Origins, Evolution and the Future
Studies in Islamic Finance, Accounting and Governance series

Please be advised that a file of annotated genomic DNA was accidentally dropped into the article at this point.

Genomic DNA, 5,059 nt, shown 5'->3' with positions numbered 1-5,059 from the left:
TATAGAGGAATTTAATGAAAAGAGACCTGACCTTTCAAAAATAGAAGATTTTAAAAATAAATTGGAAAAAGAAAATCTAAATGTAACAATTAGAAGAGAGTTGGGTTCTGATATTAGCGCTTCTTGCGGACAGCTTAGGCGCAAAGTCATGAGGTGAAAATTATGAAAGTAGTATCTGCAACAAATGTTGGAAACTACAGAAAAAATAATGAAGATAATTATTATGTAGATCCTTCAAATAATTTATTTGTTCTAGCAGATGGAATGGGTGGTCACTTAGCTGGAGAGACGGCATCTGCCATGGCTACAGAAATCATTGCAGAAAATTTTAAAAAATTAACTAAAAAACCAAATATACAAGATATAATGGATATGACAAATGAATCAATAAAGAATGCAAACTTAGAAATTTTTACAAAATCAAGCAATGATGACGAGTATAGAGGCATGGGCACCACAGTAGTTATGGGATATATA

The day I met the late Dr Ahmad Al-Naggar, ‘the father of Islamic banking’ in the spring of 1982, turned out to be a turning point in my life. I was at that time a young PhD trained as a comparative economic historian. Dr Al-Naggar introduced me to Islamic finance. Combining the two disciplines has been an inseparable part of my academic life ever since. As a comparative economic historian, I have two strong objections to the way Islamic economics and finance are currently studied. First, I object vehemently to the argument that Islamic finance is just 40 years old. Definitely not, it is actually fifteen centuries old! Second, I object, equally vehemently, to the conventionalization of Islamic economics and finance. I am convinced that much of this conventionalization occurs because financial engineers are simply not aware about the achievements of their forefathers. Ignorance about these achievements leads to inferiority complexes and to a highly dynamic process of institutional borrowing. This process is so dynamic that much of modern Islamic finance boils down to the endless struggle between the financial engineers trying to imitate Western instruments and the Shari’ah authorities who are trying to control them. A major purpose of this book is to link Islamic economic/financial history not only to the present but even to the future and thus reduce institutional borrowing only to the most essential, so as to preserve the authenticity of Islamic economics and finance. I agree with Professor Abbas Mirakhor that the principles, laws and...